nose was up there in the air when he answered, “I do conceptual portraiture.” I
thought he was a superior type out to belittle me. I was completely wrong.
James La Bounty
was the first magazine photographer to bring
the crooked horizon (called the Dutch Tilt) into popularity.
And if some guy with a heavy DSLR hanging from his or her
neck were to ask me what I do I would answer exactly like La Bounty.
In this 21st century I see a decline in
original portrait photography that has the stamp of a particular photographer’s
style. I see too much point and shoot and very little thinking of the
possibilities before clicking.
In the case of author Gail Anderson-Dargatz I used
conceptual photography to hide the fact that at the time she was a tad heavy.
The Canadian National newspaper The Globe
had hired me to take her portrait for an interview essay by my now
friend Christopher Dafoe
. Dafoe was the arts reporter for the Globe, a very
fine writer who saw what was happening in journalism. A few years later he went
back to university and is now a very good lawyer in Vancouver.
The Globe & Mail in those days had stories prepared
in such a way that I was given a few days for shooting plus having my 6x7 cm
Ektachromes processed and then scanned to send to Toronto by what I sort of
understood to be called a cable modem!
I had a friend who had beehives and I thought the idea of
using them in my photograph would be just right for the Anderson-Dargatz’s
novel called A Recipe for Bees.
I photographed her with b+w film with heavy shadows on
one side in a cropped in the camera photograph. I then made an 8x10 print. I
went to my friend’s beehives. He suggested we first wear protective clothing.
He further suggested we slap some honey on the photograph. I then took the
picture with my Mamiya RB-67 loaded with Ektachrome.
The Photographer Photographed
Sunday, December 11, 2016
|Photograph - Nora Patrich|
photographer I do not understand these selfie times. I hate having my own
photograph taken but when I do allow it I find it almost liberating not having
to think how to compose the photograph. I just sit there but I am willing to
take the instructions of the photographer. I do enjoy including myself sometimes when my subjects look into a mirror.
early 90s I received a phone call from friend writer William Gibson. He was all
excited about a porn magazine called Future Sex. He told me that few could
object to it at the editor was a woman and that her name was Lisa Palac. It
seems that her boyfriend was the editor of a well regarded mens’style magazine.
In short order I sold a portrait of Gibson for Issue 4 of the magazine for a story called Test Dicking the
Force Feedback Vagina. I thought that would be my first and last contribution
to a porn magazine. I received a phone call from Palac telling me that Gibson
had informed her of my penchant for erotic photographs. She asked me to submit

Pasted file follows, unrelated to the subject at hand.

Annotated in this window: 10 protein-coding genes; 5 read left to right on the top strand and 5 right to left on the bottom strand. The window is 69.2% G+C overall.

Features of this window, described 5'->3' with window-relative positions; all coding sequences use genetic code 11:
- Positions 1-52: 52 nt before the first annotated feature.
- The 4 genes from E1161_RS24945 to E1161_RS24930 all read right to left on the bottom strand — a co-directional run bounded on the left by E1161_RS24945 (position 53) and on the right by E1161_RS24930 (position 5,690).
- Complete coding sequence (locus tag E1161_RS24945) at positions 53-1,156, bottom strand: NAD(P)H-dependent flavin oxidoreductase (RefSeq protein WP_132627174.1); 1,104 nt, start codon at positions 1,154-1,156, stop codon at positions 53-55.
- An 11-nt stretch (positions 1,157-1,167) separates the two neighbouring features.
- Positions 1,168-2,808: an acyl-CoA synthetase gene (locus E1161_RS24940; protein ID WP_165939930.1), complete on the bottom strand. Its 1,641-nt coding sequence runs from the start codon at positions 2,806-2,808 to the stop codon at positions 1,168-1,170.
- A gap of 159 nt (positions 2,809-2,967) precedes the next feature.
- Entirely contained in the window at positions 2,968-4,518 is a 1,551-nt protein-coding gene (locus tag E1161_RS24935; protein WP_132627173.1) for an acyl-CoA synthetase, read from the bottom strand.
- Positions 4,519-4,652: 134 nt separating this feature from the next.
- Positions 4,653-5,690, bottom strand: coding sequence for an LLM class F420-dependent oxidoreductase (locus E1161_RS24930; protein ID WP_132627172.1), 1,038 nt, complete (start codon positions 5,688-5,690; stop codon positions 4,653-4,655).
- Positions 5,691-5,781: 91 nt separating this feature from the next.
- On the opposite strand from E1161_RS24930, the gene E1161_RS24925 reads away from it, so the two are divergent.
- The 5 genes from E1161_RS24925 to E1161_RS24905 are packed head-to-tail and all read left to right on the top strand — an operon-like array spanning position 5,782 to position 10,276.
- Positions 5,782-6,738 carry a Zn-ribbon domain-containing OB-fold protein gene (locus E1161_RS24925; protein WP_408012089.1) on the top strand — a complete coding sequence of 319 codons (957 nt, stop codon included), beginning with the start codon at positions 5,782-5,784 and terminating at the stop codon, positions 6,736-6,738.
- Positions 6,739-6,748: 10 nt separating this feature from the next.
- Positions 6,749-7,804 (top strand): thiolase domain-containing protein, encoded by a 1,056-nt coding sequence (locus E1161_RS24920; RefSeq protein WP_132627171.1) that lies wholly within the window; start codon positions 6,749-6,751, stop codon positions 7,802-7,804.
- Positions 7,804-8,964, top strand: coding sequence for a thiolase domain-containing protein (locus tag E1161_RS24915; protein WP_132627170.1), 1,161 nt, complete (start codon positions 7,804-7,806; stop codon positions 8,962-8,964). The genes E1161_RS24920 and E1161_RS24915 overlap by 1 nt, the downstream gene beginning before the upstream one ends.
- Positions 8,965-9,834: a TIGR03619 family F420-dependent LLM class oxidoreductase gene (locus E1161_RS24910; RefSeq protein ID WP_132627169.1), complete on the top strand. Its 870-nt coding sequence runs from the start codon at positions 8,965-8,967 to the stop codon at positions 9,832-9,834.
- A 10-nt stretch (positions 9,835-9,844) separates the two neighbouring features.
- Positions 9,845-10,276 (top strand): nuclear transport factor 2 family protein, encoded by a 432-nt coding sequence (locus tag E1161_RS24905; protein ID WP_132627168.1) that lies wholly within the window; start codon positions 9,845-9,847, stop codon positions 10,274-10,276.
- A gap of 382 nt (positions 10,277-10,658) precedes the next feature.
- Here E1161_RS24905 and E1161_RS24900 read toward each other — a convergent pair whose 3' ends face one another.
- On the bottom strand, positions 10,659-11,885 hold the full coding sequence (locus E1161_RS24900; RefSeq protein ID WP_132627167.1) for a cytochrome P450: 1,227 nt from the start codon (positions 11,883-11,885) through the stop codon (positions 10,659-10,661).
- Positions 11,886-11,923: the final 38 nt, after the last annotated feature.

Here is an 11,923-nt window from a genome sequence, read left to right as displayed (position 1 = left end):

one. So, yes I have contributed twice (Issue 5) for that short-lived porn
|Future Sex - Issue 5|
As I get
older I have not changed my focus on what I photograph. There is rarely a what and most often it is a who. My game is the photography of
lived in Canada since 1975 and because of it I find that I am politically
correct when I can and when I shoot I think of the possible repercussions of my
click. As an
example of this Canadian attitude I can cite my trips to my native city of
Buenos Aires and arguing with my nephews as to why there are still ads for
toothpaste featuring young women in bikinis. The scoff at this and question my
2000 I participated in a three-person show featuring the female nude. Unlike
the other two photographers my photographs showed the faces of the women. In
Vancouver there is a tradition (I am ambivalent on it) of having a guest book
for comments. I received several, “Thank you for showing us the faces.” It
seems that many of the women of the time objected to the idea of objectifying a
woman’s body by showing parts.
the fierce advent of the internet and social media posting a nude on line and
showing a face can have dire consequences. In the past those nudes ended up as
contact sheets, slides or negatives in a file in a dark corner of the
photographer’s home. That is now history although as I write this I am surrounded
by many all-metal and old-fashioned file cabinets full of the photographic
output of my life.
|Photograph - Juan Manuel Sánchez|
curiously thought of how as human beings we are wired for certain tendencies.
Our built-in self-preservation makes suicide a difficult task for just about
anybody. One must think what will push someone into that corner. The same goes
with the idea of a man my age, 74, to look at anybody under 20 with Jimmy
Carter’s lust in my heart. The body rebels on that.
this age of mine I am interested in the faces and bodies of women much older
and closer to my own. It must be built-in, I believe.
I have as a
man never understood fully man’s (as in the male of the human species) our
almost obsession with a woman’s breasts and particularly with the empty space
between them. I have cited before in other blogs that American photographer
Bert Stern pioneered a special lighting combination to enhance cleavage for
|With Juan Manuel Sánchez - Photograph - Nora Patrich|
never understood and more so now social media’s disapproval in showing female
nipples while ignoring that of the male’s.I have
explained before my suspicion that many men (as many as women) have or not have
sensitivity in that area.I have a Vancouver friend, Vince Hemingson who places photographs of undraped women in Facebook and has a special tool he invented that whisks away those nasty nipples.
|Acapulco, Guerrero - Photograph taken by Acapulco Chief of the Federal Police Licenciado Felipe Ferrer Junco|
down to the paises bajos (the Lower
Countries) as my grandmother called that body area below the belt I must
confess that I don’t think I am the only man (as in the male of the species but
at the same time understanding that a gay man may object) who sees the male
sexual organ as something lacking in total beauty.
healthy male who admires beauty and elegance I think that one of the most
beautiful objects is the ancient Chinese spoon. When I look at one now, I think
that a Swedish designer might have gone back in time to create that marvelous
streamlined shape. I think of the same of the female nether parts. I think that
when swimming under water the woman presents a sleeker, less prone to water resistance
than a man, particularly if the woman in question is daintily equipped above